Why big cuts in IT can be a dumb idea

The slash and trash mentality of company cutbacks could do the most harm when businesses have a go at their IT budgets, say the analysts at tech powerhouse Gartner.

The firm’s latest studies show that, in today’s economy, CIOs must understand what resources they have and may need in the short and long term. Upper management needs to avoid making deep staff cuts without first considering their effects on the organization’s ability to attract and retain talent.

Despite this imperative, Gartner’s research shows that nearly 66% of respondents do not currently have a formal IT workforce planning process that will help them take advantage of the opportunities presented by this economic downturn.

With layoffs and business failure a plenty, there’s excess IT talent around that’s available for a good price – something that savvy business leaders would do well to take advantage of while supply is high and prices are low.

The big danger: That companies will emerge from the downturn behind the technology curve and scrambling to catch up at the same time that wages start to rise and the number of available skilled workers drops.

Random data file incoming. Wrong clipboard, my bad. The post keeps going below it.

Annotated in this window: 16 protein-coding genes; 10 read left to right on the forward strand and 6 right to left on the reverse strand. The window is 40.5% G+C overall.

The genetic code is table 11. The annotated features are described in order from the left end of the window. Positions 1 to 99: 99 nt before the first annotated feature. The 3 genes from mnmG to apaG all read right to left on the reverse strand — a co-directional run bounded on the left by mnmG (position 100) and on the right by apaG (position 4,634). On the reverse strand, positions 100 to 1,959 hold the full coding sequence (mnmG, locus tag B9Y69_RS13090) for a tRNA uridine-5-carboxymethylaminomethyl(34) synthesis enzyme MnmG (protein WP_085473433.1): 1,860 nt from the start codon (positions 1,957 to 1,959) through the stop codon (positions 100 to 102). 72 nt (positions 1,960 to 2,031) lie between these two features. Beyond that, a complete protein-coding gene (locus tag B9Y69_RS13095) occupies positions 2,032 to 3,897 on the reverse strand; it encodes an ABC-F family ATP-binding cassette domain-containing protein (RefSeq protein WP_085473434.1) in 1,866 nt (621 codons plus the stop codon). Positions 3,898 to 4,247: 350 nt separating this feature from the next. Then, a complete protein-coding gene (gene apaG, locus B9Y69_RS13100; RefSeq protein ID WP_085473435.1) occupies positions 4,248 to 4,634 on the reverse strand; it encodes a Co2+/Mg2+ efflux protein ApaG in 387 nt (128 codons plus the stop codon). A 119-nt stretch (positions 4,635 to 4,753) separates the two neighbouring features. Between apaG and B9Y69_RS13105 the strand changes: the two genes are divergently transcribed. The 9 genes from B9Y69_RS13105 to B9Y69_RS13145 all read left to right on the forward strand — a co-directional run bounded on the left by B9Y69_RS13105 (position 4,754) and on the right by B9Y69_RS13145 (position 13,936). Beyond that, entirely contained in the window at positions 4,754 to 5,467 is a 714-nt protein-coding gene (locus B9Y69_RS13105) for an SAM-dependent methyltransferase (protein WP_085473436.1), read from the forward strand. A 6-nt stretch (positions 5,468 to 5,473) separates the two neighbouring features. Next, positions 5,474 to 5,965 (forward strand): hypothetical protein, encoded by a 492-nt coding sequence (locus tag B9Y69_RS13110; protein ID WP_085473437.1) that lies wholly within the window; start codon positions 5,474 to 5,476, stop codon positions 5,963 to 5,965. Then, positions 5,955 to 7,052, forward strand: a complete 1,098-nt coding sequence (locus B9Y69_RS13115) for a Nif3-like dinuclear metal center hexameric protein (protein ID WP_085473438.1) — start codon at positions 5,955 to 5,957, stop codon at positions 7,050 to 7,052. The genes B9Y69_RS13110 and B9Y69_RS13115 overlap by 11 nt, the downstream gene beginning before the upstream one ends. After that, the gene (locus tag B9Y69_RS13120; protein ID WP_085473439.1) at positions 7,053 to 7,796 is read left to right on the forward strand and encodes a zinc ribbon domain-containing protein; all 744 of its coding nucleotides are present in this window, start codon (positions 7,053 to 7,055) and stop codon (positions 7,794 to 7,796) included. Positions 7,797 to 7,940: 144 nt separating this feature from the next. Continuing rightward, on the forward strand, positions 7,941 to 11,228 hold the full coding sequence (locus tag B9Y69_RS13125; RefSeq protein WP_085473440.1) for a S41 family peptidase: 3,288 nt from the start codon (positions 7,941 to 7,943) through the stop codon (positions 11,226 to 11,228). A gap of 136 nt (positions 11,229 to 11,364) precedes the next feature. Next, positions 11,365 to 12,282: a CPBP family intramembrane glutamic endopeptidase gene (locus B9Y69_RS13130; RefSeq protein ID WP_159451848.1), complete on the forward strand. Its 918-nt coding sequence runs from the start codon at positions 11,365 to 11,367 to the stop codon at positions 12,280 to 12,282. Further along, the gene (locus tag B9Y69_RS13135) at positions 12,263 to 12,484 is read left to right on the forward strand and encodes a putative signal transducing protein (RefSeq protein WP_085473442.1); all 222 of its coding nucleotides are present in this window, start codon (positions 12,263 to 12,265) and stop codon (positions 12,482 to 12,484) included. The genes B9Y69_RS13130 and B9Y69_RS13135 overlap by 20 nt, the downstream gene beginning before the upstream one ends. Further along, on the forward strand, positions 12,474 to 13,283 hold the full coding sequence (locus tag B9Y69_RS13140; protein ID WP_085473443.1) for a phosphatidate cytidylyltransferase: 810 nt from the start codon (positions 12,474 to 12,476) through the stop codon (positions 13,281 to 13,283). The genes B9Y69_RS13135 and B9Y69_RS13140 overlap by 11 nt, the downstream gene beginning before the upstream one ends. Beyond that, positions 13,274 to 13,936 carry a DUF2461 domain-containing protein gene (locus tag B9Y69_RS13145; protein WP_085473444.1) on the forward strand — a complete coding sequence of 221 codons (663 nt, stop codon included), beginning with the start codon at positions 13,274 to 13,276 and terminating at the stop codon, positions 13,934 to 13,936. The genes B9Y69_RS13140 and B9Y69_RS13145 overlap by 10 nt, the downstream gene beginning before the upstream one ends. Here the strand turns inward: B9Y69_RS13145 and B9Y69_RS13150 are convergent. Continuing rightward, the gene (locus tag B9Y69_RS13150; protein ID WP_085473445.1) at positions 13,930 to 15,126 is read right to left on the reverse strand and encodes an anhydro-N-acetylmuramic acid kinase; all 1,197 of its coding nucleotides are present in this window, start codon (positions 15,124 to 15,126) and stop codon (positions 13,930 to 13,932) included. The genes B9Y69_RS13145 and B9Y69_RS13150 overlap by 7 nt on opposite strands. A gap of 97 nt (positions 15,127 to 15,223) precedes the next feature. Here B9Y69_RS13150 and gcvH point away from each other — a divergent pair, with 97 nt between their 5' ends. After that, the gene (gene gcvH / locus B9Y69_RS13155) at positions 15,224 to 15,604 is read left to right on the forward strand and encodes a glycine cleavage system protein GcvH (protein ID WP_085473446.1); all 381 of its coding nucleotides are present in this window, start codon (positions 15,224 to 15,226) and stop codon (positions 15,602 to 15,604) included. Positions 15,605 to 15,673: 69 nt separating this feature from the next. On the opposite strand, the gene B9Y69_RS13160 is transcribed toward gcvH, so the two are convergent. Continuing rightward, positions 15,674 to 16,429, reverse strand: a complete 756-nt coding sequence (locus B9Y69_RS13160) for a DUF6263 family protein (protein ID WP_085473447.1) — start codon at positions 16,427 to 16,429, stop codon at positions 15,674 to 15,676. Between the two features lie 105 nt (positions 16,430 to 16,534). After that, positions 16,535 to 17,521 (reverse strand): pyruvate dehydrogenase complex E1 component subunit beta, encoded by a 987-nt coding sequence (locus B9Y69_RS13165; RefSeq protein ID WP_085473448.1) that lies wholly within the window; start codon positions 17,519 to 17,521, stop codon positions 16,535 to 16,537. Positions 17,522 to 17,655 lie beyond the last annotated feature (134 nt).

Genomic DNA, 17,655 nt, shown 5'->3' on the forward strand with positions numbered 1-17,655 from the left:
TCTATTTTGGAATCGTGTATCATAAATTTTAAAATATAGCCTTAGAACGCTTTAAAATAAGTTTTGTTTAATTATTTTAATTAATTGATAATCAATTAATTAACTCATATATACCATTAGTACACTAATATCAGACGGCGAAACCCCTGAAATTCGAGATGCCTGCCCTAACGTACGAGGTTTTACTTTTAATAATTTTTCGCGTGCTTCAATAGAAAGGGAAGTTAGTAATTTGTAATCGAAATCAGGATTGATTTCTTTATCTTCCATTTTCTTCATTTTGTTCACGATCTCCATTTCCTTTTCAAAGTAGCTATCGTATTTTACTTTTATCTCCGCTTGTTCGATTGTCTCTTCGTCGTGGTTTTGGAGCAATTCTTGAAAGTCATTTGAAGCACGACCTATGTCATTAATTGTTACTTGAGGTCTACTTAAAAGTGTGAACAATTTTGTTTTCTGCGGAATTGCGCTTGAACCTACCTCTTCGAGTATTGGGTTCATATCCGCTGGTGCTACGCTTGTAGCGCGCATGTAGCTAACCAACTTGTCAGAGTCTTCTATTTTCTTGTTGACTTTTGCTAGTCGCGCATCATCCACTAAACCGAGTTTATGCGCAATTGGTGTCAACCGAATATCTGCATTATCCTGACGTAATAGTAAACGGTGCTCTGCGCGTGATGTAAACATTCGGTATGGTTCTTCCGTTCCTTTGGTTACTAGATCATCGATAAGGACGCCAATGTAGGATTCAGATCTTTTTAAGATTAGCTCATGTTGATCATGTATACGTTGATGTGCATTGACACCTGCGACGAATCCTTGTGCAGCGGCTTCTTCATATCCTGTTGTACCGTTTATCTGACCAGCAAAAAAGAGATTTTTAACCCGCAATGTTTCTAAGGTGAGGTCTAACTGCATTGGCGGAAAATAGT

“Considering that workforce-related spending is the largest part of the IT budget, one of the primary challenges for CIOs and HR leaders for the remainder of 2009 and into 2010 will be finding ways to control labor costs while engaging and retaining the workforce,” said Lily Mok, research vice president at Gartner. “Since it will still take time for the economy to establish a new normal, the impact of this recession will continue to be felt on an organization’s bottom line, as well as on the overall job market. This could cause companies to consider making further cuts in workforce-related spending.”

That, say the Gartner folks, would be a big mistake.

In IT, staffing isn’t just a matter of  quantity. It has a lot more to do with skills and training.

“The issue isn’t about the number of candidates available for hire, but rather their quality and skill profiles. IT professionals with skills such as Oracle, SAP, Java EE, Microsoft.NET, SOA, Java and PeopleSoft are still in high demand,” said Mok.

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